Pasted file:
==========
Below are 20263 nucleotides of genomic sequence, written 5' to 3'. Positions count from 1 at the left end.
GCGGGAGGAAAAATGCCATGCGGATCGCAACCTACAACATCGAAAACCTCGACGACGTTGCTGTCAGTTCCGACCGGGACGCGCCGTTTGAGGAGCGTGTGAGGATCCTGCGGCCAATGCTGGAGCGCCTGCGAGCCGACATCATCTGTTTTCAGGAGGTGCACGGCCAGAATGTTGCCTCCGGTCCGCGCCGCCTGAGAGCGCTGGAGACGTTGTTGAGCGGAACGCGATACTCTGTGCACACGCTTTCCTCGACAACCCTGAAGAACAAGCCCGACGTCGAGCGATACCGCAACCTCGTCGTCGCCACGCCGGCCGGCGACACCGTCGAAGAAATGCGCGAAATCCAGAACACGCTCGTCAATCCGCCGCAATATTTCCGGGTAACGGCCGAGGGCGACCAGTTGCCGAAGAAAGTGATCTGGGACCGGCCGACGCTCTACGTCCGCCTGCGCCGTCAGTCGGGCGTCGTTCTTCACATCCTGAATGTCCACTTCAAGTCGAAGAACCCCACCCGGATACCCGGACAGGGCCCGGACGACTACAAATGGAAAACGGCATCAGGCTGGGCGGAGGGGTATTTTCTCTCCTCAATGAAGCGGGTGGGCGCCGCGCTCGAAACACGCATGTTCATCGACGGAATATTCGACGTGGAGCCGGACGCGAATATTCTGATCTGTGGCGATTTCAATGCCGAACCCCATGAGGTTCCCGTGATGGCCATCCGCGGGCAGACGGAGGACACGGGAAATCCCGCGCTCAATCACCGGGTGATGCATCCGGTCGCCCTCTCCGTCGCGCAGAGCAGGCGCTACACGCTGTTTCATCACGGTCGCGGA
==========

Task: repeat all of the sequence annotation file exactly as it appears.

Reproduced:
Below are 20263 nucleotides of genomic sequence, written 5' to 3'. Positions count from 1 at the left end.
GCGGGAGGAAAAATGCCATGCGGATCGCAACCTACAACATCGAAAACCTCGACGACGTTGCTGTCAGTTCCGACCGGGACGCGCCGTTTGAGGAGCGTGTGAGGATCCTGCGGCCAATGCTGGAGCGCCTGCGAGCCGACATCATCTGTTTTCAGGAGGTGCACGGCCAGAATGTTGCCTCCGGTCCGCGCCGCCTGAGAGCGCTGGAGACGTTGTTGAGCGGAACGCGATACTCTGTGCACACGCTTTCCTCGACAACCCTGAAGAACAAGCCCGACGTCGAGCGATACCGCAACCTCGTCGTCGCCACGCCGGCCGGCGACACCGTCGAAGAAATGCGCGAAATCCAGAACACGCTCGTCAATCCGCCGCAATATTTCCGGGTAACGGCCGAGGGCGACCAGTTGCCGAAGAAAGTGATCTGGGACCGGCCGACGCTCTACGTCCGCCTGCGCCGTCAGTCGGGCGTCGTTCTTCACATCCTGAATGTCCACTTCAAGTCGAAGAACCCCACCCGGATACCCGGACAGGGCCCGGACGACTACAAATGGAAAACGGCATCAGGCTGGGCGGAGGGGTATTTTCTCTCCTCAATGAAGCGGGTGGGCGCCGCGCTCGAAACACGCATGTTCATCGACGGAATATTCGACGTGGAGCCGGACGCGAATATTCTGATCTGTGGCGATTTCAATGCCGAACCCCATGAGGTTCCCGTGATGGCCATCCGCGGGCAGACGGAGGACACGGGAAATCCCGCGCTCAATCACCGGGTGATGCATCCGGTCGCCCTCTCCGTCGCGCAGAGCAGGCGCTACACGCTGTTTCATCACGGTCGCGGA